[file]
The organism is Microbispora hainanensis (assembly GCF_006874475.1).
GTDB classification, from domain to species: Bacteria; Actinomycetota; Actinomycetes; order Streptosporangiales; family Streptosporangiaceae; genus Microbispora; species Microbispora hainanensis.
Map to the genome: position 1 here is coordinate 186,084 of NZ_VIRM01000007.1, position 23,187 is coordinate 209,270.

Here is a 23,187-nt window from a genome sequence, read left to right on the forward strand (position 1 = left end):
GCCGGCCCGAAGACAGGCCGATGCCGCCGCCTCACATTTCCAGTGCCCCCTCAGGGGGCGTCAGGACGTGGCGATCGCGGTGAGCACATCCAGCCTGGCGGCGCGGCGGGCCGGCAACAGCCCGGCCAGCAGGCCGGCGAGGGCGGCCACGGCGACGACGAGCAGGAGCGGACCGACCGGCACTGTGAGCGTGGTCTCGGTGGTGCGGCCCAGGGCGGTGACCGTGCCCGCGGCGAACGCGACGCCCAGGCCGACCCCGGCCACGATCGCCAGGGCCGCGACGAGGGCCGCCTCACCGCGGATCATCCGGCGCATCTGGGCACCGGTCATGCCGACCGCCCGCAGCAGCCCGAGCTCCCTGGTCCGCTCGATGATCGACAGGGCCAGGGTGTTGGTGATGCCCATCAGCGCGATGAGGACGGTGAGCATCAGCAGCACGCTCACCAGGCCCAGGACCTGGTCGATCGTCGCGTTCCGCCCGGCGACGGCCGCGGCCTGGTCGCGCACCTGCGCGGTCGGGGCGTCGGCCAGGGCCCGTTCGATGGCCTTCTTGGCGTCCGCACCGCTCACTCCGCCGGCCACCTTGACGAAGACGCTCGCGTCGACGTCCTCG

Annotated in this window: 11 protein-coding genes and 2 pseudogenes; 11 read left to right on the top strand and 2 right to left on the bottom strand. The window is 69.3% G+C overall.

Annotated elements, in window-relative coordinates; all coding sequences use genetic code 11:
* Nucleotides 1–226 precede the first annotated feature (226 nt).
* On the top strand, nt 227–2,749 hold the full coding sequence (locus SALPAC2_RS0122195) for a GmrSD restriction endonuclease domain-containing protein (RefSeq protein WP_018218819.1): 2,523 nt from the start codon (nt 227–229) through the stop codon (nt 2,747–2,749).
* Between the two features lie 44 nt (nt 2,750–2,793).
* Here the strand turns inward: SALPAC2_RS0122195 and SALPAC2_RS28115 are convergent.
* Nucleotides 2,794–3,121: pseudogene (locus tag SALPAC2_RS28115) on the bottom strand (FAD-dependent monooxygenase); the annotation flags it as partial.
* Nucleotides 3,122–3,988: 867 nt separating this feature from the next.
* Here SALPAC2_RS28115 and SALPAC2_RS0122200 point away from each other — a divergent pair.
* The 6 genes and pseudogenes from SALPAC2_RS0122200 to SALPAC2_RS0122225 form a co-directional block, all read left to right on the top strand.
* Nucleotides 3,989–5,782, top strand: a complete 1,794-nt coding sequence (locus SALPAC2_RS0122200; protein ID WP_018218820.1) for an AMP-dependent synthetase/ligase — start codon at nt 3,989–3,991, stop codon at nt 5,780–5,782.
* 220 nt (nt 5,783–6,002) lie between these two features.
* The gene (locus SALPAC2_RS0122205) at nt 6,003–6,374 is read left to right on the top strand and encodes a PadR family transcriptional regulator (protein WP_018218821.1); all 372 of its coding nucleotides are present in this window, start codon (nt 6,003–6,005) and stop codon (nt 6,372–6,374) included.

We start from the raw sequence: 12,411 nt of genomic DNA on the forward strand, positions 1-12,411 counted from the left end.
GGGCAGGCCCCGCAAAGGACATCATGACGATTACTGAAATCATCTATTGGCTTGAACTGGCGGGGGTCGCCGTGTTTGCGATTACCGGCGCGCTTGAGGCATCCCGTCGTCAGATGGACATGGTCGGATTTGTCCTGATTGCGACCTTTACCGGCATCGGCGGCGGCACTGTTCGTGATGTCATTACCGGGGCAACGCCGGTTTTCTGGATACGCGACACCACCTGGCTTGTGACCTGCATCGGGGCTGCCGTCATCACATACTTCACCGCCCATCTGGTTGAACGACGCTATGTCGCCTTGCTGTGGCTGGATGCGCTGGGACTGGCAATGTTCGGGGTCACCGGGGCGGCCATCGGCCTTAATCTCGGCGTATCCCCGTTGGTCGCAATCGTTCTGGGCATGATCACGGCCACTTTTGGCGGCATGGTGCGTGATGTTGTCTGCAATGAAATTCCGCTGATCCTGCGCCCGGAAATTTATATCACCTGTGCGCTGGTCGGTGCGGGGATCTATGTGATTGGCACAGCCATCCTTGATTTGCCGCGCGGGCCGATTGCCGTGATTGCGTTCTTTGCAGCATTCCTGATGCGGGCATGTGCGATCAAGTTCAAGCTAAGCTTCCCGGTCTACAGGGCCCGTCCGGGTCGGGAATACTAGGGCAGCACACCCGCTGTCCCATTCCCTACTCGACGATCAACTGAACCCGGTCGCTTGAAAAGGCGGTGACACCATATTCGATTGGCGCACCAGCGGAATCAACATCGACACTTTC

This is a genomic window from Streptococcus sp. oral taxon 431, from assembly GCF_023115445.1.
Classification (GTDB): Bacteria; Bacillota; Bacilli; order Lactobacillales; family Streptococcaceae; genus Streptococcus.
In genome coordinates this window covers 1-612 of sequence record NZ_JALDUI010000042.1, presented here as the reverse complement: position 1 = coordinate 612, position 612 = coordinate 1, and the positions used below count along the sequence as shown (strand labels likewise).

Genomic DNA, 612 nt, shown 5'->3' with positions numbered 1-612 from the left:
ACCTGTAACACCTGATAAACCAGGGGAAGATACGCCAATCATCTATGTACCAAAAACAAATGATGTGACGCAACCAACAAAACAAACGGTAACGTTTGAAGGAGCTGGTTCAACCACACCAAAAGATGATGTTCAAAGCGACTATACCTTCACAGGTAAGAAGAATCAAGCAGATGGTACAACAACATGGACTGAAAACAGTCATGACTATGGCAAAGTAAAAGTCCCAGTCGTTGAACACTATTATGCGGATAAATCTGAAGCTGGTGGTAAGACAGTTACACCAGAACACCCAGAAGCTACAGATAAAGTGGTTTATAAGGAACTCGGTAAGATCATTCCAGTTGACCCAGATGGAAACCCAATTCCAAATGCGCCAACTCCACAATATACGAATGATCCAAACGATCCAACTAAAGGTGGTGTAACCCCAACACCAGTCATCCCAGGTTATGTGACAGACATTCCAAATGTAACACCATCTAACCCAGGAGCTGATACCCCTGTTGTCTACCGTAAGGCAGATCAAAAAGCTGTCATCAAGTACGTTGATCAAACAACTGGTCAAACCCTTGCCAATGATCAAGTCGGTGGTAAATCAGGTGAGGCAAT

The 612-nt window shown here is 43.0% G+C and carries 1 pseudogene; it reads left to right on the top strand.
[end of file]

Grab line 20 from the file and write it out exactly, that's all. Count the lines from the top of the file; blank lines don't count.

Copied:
GGGCAGGCCCCGCAAAGGACATCATGACGATTACTGAAATCATCTATTGGCTTGAACTGGCGGGGGTCGCCGTGTTTGCGATTACCGGCGCGCTTGAGGCATCCCGTCGTCAGATGGACATGGTCGGATTTGTCCTGATTGCGACCTTTACCGGCATCGGCGGCGGCACTGTTCGTGATGTCATTACCGGGGCAACGCCGGTTTTCTGGATACGCGACACCACCTGGCTTGTGACCTGCATCGGGGCTGCCGTCATCACATACTTCACCGCCCATCTGGTTGAACGACGCTATGTCGCCTTGCTGTGGCTGGATGCGCTGGGACTGGCAATGTTCGGGGTCACCGGGGCGGCCATCGGCCTTAATCTCGGCGTATCCCCGTTGGTCGCAATCGTTCTGGGCATGATCACGGCCACTTTTGGCGGCATGGTGCGTGATGTTGTCTGCAATGAAATTCCGCTGATCCTGCGCCCGGAAATTTATATCACCTGTGCGCTGGTCGGTGCGGGGATCTATGTGATTGGCACAGCCATCCTTGATTTGCCGCGCGGGCCGATTGCCGTGATTGCGTTCTTTGCAGCATTCCTGATGCGGGCATGTGCGATCAAGTTCAAGCTAAGCTTCCCGGTCTACAGGGCCCGTCCGGGTCGGGAATACTAGGGCAGCACACCCGCTGTCCCATTCCCTACTCGACGATCAACTGAACCCGGTCGCTTGAAAAGGCGGTGACACCATATTCGATTGGCGCACCAGCGGAATCAACATCGACACTTTC